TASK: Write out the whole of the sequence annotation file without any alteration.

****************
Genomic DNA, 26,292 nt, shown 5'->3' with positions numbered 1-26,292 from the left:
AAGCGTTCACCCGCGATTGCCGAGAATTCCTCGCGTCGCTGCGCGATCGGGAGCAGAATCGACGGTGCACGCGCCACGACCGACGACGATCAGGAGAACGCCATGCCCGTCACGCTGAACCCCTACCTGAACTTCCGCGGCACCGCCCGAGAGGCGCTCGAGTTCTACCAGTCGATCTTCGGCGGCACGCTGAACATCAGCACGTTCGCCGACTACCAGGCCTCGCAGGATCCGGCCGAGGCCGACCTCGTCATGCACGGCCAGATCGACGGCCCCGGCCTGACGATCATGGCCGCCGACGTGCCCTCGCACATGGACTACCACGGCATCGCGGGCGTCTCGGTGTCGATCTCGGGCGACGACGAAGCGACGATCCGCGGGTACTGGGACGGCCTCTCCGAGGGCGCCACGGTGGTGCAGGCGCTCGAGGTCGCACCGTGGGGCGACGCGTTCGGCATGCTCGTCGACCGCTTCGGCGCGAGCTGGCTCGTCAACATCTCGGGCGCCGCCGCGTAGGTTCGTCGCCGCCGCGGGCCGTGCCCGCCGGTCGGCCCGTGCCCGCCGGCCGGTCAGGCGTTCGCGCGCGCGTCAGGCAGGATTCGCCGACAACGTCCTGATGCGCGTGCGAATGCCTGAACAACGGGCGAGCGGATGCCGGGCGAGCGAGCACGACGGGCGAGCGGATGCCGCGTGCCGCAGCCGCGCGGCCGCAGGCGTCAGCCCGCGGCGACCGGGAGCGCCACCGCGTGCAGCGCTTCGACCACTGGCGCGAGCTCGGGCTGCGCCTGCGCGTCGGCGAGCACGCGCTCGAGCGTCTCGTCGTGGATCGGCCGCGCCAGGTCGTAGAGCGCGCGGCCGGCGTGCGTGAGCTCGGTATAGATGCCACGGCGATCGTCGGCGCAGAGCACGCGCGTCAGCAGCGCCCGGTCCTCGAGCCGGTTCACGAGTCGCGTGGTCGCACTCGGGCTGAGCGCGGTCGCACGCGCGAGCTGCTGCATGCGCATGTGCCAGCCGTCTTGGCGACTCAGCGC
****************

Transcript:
Genomic DNA, 26,292 nt, shown 5'->3' with positions numbered 1-26,292 from the left:
AAGCGTTCACCCGCGATTGCCGAGAATTCCTCGCGTCGCTGCGCGATCGGGAGCAGAATCGACGGTGCACGCGCCACGACCGACGACGATCAGGAGAACGCCATGCCCGTCACGCTGAACCCCTACCTGAACTTCCGCGGCACCGCCCGAGAGGCGCTCGAGTTCTACCAGTCGATCTTCGGCGGCACGCTGAACATCAGCACGTTCGCCGACTACCAGGCCTCGCAGGATCCGGCCGAGGCCGACCTCGTCATGCACGGCCAGATCGACGGCCCCGGCCTGACGATCATGGCCGCCGACGTGCCCTCGCACATGGACTACCACGGCATCGCGGGCGTCTCGGTGTCGATCTCGGGCGACGACGAAGCGACGATCCGCGGGTACTGGGACGGCCTCTCCGAGGGCGCCACGGTGGTGCAGGCGCTCGAGGTCGCACCGTGGGGCGACGCGTTCGGCATGCTCGTCGACCGCTTCGGCGCGAGCTGGCTCGTCAACATCTCGGGCGCCGCCGCGTAGGTTCGTCGCCGCCGCGGGCCGTGCCCGCCGGTCGGCCCGTGCCCGCCGGCCGGTCAGGCGTTCGCGCGCGCGTCAGGCAGGATTCGCCGACAACGTCCTGATGCGCGTGCGAATGCCTGAACAACGGGCGAGCGGATGCCGGGCGAGCGAGCACGACGGGCGAGCGGATGCCGCGTGCCGCAGCCGCGCGGCCGCAGGCGTCAGCCCGCGGCGACCGGGAGCGCCACCGCGTGCAGCGCTTCGACCACTGGCGCGAGCTCGGGCTGCGCCTGCGCGTCGGCGAGCACGCGCTCGAGCGTCTCGTCGTGGATCGGCCGCGCCAGGTCGTAGAGCGCGCGGCCGGCGTGCGTGAGCTCGGTATAGATGCCACGGCGATCGTCGGCGCAGAGCACGCGCGTCAGCAGCGCCCGGTCCTCGAGCCGGTTCACGAGTCGCGTGGTCGCACTCGGGCTGAGCGCGGTCGCACGCGCGAGCTGCTGCATGCGCATGTGCCAGCCGTCTTGGCGACTCAGCGC